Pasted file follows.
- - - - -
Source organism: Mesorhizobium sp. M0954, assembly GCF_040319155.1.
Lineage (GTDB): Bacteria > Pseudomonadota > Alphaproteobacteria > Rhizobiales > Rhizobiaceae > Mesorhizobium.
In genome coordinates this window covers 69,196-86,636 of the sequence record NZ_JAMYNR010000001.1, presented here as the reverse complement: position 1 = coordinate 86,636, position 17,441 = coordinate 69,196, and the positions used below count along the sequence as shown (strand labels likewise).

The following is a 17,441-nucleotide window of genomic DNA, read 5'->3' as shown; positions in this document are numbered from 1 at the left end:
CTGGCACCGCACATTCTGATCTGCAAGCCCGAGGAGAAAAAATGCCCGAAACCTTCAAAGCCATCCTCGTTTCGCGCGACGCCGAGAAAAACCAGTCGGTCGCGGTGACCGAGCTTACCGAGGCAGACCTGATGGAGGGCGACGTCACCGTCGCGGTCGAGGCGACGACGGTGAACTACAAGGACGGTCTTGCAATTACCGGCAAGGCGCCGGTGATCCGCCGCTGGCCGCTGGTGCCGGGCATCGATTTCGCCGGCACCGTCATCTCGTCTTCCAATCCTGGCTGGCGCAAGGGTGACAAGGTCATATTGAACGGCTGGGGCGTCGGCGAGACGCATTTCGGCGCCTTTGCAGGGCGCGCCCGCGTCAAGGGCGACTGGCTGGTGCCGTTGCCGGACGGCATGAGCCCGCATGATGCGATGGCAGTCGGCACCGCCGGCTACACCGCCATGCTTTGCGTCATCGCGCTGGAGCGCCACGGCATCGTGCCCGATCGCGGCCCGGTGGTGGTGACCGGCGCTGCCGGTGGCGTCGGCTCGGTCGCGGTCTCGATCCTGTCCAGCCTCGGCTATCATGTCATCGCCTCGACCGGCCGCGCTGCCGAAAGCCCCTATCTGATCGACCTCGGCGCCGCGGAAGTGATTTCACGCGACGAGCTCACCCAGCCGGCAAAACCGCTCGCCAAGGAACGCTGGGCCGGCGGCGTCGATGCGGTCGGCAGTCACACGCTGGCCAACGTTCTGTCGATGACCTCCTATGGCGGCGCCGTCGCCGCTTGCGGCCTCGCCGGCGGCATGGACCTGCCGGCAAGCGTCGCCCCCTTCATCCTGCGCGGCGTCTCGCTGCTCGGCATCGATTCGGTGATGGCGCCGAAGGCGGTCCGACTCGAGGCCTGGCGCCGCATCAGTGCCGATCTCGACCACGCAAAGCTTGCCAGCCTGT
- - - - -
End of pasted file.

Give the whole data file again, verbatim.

Source organism: Mesorhizobium sp. M0954, assembly GCF_040319155.1.
Lineage (GTDB): Bacteria > Pseudomonadota > Alphaproteobacteria > Rhizobiales > Rhizobiaceae > Mesorhizobium.
In genome coordinates this window covers 69,196-86,636 of the sequence record NZ_JAMYNR010000001.1, presented here as the reverse complement: position 1 = coordinate 86,636, position 17,441 = coordinate 69,196, and the positions used below count along the sequence as shown (strand labels likewise).

The following is a 17,441-nucleotide window of genomic DNA, read 5'->3' as shown; positions in this document are numbered from 1 at the left end:
CTGGCACCGCACATTCTGATCTGCAAGCCCGAGGAGAAAAAATGCCCGAAACCTTCAAAGCCATCCTCGTTTCGCGCGACGCCGAGAAAAACCAGTCGGTCGCGGTGACCGAGCTTACCGAGGCAGACCTGATGGAGGGCGACGTCACCGTCGCGGTCGAGGCGACGACGGTGAACTACAAGGACGGTCTTGCAATTACCGGCAAGGCGCCGGTGATCCGCCGCTGGCCGCTGGTGCCGGGCATCGATTTCGCCGGCACCGTCATCTCGTCTTCCAATCCTGGCTGGCGCAAGGGTGACAAGGTCATATTGAACGGCTGGGGCGTCGGCGAGACGCATTTCGGCGCCTTTGCAGGGCGCGCCCGCGTCAAGGGCGACTGGCTGGTGCCGTTGCCGGACGGCATGAGCCCGCATGATGCGATGGCAGTCGGCACCGCCGGCTACACCGCCATGCTTTGCGTCATCGCGCTGGAGCGCCACGGCATCGTGCCCGATCGCGGCCCGGTGGTGGTGACCGGCGCTGCCGGTGGCGTCGGCTCGGTCGCGGTCTCGATCCTGTCCAGCCTCGGCTATCATGTCATCGCCTCGACCGGCCGCGCTGCCGAAAGCCCCTATCTGATCGACCTCGGCGCCGCGGAAGTGATTTCACGCGACGAGCTCACCCAGCCGGCAAAACCGCTCGCCAAGGAACGCTGGGCCGGCGGCGTCGATGCGGTCGGCAGTCACACGCTGGCCAACGTTCTGTCGATGACCTCCTATGGCGGCGCCGTCGCCGCTTGCGGCCTCGCCGGCGGCATGGACCTGCCGGCAAGCGTCGCCCCCTTCATCCTGCGCGGCGTCTCGCTGCTCGGCATCGATTCGGTGATGGCGCCGAAGGCGGTCCGACTCGAGGCCTGGCGCCGCATCAGTGCCGATCTCGACCACGCAAAGCTTGCCAGCCTGT